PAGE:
It seems that the days of the Babel fish are close ahead. With translation technology getting smarter and smarter, this once utopian interpreting device from Douglas Adams’ “The Hitchhiker’s Guide to the Galaxy” may soon feel as spectacular as a watch or a pair of shoes. Even today, an application like Google Translate can already do amazing things. But you’d better handle it with some care, particularly when you’re dealing with languages as remote as English and Japanese.
In order to find out how reliable the modern Babel fish is, we selected three different text types, fed them into Google Translate, and had a look at what came out at the other end of the gills. The three genres were articles from NHK’s News in English, selected song lyrics from the drama “High School Musical,” and various job interviews available on the web. We always input several lines at once to give the fish a fair chance to understand the context.
Overall, it seemed that the news items were the easiest to translate, with many sentences causing none or only minor harm. Among these latter was an explosion reported from a North Korean border town. The Japanese translation here came out as the rather redundant 爆発が爆発した (bakuhatsu ga bakuhatsu shita, an explosion exploded), instead of the more natural 爆発が起きた (bakuhatsu ga okita, an explosion occurred).
Though small in number, we found a few more semantic oddities in the news translations. For example, where the original article informs us that “Trump on Friday spared Stone from prison” (referring to former U.S. President Donald Trump and his adviser Roger Stone), this becomes 金曜日のトランプは刑務所からストーンを免れた (kin’yōbi no Toranpu wa keimusho kara Sutōn o manugareta), where “Trump on Friday” is rendered into “Friday’s Trump.” Makes you wonder what Saturday’s Trump would have been up to.
Another news item reports that Brazilian President Jair Bolsonaro “took off his mask” in public. What he did, according to the Japanese translation we got, was 仮面を脱いだ (kamen o nuida). Due to a marginal mishap in vocabulary choice, this seems to turn the entire setting into a pre-pandemic carnival masquerade. Hey Google, try マスクを外した (masuku o hazushita) next time.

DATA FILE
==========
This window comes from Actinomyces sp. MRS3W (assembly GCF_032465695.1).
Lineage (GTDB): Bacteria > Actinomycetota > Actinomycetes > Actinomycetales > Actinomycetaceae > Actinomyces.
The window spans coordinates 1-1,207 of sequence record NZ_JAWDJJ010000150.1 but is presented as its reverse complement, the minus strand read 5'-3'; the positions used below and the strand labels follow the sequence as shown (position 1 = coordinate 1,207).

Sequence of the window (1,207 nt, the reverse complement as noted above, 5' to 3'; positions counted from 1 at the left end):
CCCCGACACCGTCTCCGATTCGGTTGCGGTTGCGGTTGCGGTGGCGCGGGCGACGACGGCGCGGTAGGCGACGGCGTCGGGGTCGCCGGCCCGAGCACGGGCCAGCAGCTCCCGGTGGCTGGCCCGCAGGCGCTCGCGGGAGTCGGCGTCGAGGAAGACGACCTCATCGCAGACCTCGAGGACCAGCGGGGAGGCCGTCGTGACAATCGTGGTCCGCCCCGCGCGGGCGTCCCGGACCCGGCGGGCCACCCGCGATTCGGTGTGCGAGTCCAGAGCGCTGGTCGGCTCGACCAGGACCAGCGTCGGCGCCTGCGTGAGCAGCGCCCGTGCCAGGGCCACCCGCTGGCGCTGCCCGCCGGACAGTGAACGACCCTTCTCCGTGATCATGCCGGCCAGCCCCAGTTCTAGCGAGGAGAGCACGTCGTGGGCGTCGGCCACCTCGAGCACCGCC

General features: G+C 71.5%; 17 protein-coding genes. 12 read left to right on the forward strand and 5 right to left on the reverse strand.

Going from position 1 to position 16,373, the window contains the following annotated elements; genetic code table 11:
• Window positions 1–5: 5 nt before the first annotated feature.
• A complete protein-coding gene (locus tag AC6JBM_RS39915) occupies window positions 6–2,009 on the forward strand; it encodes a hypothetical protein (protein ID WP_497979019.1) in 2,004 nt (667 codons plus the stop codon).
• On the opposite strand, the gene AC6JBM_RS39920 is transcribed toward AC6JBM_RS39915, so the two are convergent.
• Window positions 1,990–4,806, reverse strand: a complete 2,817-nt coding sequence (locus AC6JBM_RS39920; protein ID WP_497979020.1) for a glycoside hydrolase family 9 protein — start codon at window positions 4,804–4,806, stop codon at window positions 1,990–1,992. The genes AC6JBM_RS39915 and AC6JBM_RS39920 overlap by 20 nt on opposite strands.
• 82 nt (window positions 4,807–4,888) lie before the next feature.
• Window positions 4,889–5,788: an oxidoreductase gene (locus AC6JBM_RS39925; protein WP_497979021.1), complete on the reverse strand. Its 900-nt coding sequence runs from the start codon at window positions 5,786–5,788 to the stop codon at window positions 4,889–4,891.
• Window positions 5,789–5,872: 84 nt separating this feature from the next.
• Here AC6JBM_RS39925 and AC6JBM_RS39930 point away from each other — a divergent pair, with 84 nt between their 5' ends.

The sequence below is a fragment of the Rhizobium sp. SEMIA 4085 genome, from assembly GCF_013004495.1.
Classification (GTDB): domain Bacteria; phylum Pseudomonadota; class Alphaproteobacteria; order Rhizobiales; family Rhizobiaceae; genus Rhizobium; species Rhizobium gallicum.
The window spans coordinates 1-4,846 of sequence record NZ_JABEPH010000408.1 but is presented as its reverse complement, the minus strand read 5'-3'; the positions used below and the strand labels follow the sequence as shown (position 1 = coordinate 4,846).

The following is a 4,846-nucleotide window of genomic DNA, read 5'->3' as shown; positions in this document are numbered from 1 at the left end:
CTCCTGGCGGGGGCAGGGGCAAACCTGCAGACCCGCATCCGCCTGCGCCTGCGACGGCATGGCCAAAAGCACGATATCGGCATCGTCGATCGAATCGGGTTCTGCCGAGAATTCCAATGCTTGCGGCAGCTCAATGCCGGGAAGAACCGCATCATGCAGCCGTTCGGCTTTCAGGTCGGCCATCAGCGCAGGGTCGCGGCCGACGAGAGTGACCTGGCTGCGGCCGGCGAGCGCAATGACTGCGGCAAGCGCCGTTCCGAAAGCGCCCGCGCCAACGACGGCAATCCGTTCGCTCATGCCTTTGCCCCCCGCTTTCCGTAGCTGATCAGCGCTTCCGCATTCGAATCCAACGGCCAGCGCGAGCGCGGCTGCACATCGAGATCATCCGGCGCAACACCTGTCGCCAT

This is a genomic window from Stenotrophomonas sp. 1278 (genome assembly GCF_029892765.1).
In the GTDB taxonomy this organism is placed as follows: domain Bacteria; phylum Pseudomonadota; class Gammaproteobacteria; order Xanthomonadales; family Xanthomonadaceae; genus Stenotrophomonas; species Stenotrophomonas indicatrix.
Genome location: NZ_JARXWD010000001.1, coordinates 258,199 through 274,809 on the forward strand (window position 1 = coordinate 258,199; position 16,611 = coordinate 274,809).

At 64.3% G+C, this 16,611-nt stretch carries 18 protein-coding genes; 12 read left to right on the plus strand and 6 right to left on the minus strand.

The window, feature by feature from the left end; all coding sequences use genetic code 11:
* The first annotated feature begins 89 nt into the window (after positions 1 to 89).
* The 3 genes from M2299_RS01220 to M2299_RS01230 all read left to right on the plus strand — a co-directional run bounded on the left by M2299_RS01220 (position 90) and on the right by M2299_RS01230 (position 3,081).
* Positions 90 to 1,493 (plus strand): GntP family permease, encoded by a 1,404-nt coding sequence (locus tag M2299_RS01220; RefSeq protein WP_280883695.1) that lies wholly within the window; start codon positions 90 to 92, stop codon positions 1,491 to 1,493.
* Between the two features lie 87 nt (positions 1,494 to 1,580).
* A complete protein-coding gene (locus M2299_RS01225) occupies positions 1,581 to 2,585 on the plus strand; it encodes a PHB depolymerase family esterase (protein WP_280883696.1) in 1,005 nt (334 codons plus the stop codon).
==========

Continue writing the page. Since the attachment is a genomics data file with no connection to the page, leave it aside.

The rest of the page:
Things get considerably messier when the language is more casual and interactive. “You’re getting a gut,” for instance, was translated as お腹が痛い (onaka ga itai), attesting not a growing but an aching belly. Another reliable source of bellyache were discourse markers, such as “you know” and its somewhat literal Japanese correspondence あなたが知っている (anata ga shitte-iru). Well, it does mean “you know,” but I guess you just wouldn’t say it that way in Japanese … y’know?
We would definitely not recommend Google Translate for job interviews. Just take this closing sequence, where the interviewer says, “John, nice meeting you,” to which John, knowing the cultural script, replies, “Thank you for seeing me.” After the Google app has been done with it, though, the interviewer will have some sort of deja vu experience, saying, “ジョン、はじめまして” (Jon, hajimemashite, John, nice to meet you), acknowledged strangely by John with, ご覧いただきありがとうございます (goran itadaki arigatō gozaimasu, Thank you for watching this). Very strange.
We found some more fatal mistranslations with the job interviews. When the interviewer asked, “You do not mind working long hours, do you?,” the candidate replied, “No, I don’t.” Unfortunately, this latter response becomes いいえ、私はしません (iie, watashi wa shimasen) in Japanese, which seems to negate not the act of minding, but the act of working: “I don’t work long hours” rather than “I don’t mind working long hours.”
We also had some fun looking at the song lyrics from “High School Musical.” What often seemed to be an issue here was singing in the right key, linguistically speaking. When the musical’s female protagonist confesses to her Romeo that she’s got to move on, finishing with “I hope you understand,” the Japanese version makes this ご理解いただけるとありがたいです (go-rikai itadakeru to arigatai desu). Though it’s never nice to be broken up with, you certainly wouldn’t want to express the fact in such an oddly polite way. Something like わかってくれると嬉しい (wakatte kureru to ureshii) would be more like it.
Maybe the day will come when foreign language learning will be the most unnecessary thing you could spend your time with. Why bother with all these strange sounds, strings of words and grammar rules when you can have it all done by your little Babel fish? In the case of news items and similarly fact-driven text types, it seems we’re already getting there. As for more interactive communicative events, such as commenting on belly sizes, answering questions in a job interview, or, you know, breaking up, it still seems safest to give the fish a break and do it yourself.
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